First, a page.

On September 9, 2008, Bill Clinton was named as the next chairman of the National Constitution Centermarker in Philadelphiamarker, Pennsylvaniamarker. His term began January 1, 2009 and he succeeded Fmr. President George H. W. Bush.

There is an elementary school in Compton, Californiamarker named for Bill Clinton. It is in the Compton Unified School District.

There is also a middle school in Los Angelesmarker in the Los Angeles Unified School District named for Bill Clinton.

On November 1, 2009 a statue of Bill Clinton was unveiled in Pristina, Kosovo.

References

Further reading

Primary sources



Popular books

  • Peter Baker The Breach: Inside the Impeachment and Trial of William Jefferson Clinton (2000) ISBN 0-684-86813-X
  • James Bovard Feeling Your Pain: The Explosion and Abuse of Government Power in the Clinton-Gore Years (2000) ISBN 0-312-23082-6
  • Joe Conason and Gene Lyons The Hunting of the President: The Ten-Year Campaign to Destroy Bill and Hillary Clinton (2003) ISBN 0-312-27319-3
  • Elizabeth Drew On the Edge: The Clinton Presidency (1994) ISBN 0-671-87147-1
  • David Gergen Eyewitness to Power: The Essence of Leadership. (2000) ISBN 0-684-82663-1
  • Nigel Hamilton Bill Clinton: An American Journey (2003) ISBN 0-375-50610-1
  • John F. Harris The Survivor: Bill Clinton in the White House (2005) ISBN 0-375-50847-3
  • Christopher Hitchens No One Left to Lie to: The Triangulations of William Jefferson Clinton (1999) ISBN 1-85984-736-6
  • Michael Isikoff Uncovering Clinton: A Reporter's Story (1999) ISBN 0-609-60393-0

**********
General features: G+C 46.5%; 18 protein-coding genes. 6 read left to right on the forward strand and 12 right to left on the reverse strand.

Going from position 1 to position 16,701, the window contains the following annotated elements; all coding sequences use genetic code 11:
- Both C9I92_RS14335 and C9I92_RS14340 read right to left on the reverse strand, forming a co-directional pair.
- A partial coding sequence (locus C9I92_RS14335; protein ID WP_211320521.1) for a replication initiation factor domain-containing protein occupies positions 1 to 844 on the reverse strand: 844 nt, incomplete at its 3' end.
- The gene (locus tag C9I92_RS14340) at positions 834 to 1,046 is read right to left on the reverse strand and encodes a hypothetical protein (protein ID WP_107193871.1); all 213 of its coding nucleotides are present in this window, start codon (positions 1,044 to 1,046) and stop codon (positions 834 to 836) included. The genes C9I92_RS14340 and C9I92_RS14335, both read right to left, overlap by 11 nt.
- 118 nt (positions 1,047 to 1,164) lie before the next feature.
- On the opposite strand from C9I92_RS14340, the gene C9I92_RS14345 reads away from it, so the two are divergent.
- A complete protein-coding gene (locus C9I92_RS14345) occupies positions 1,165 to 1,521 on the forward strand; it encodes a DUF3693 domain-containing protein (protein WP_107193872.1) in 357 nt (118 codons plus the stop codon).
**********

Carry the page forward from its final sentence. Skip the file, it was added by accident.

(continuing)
• Mark Katz Clinton and Me: A Real-Life Political Comedy (2004) ISBN 978-0-7868-6949-7
  • Joe Klein The Natural: The Misunderstood Presidency of Bill Clinton (2003) ISBN 0-7679-1412-0
  • David Maraniss First in His Class: A Biography of Bill Clinton (1996) ISBN 0-684-81890-6
  • David Maraniss The Clinton Enigma: A Four and a Half Minute Speech Reveals This President's Entire Life (1998) ISBN 0-684-86296-4
  • Dick Morris with Eileen McGann Because He Could (2004) ISBN 0-06-078415-6
  • Roger Morris Partners in Power: The Clintons and Their America (1996) ISBN 0-89526-302-5
  • Richard A. Posner An Affair of State: The Investigation, Impeachment, and Trial of President Clinton (1999) ISBN 0-674-00080-3
  • Mark J. Rozell The Clinton Scandal and the Future of American Government (2000) ISBN 0-87840-777-4
  • Michael Waldman POTUS Speaks: Finding the Words That Defined the Clinton Presidency (2000) ISBN 0-7432-0020-9
  • Ivory Tower Publishing Company Achievements of the Clinton Administration: the Complete Legislative and Executive (1995) ISBN 0-88032-748-0


Academic studies

  • Cohen; Jeffrey E. "The Polls: Change and Stability in Public Assessments of Personal Traits, Bill Clinton, 1993-99" Presidential Studies Quarterly, Vol. 31, 2001
  • Cronin, Thomas E. and Michael A. Genovese; "President Clinton and Character Questions" Presidential Studies Quarterly Vol. 28, 1998
  • Davis; John. "The Evolution of American Grand Strategy and the War on Terrorism: Clinton and Bush Perspectives" White House Studies, Vol. 3, 2003
  • Edwards; George C. "Bill Clinton and His Crisis of Governance" Presidential Studies Quarterly, Vol. 28, 1998
  • Fisher; Patrick. "Clinton's Greatest Legislative Achievement? the Success of the 1993 Budget Reconciliation Bill" White House Studies, Vol. 1, 2001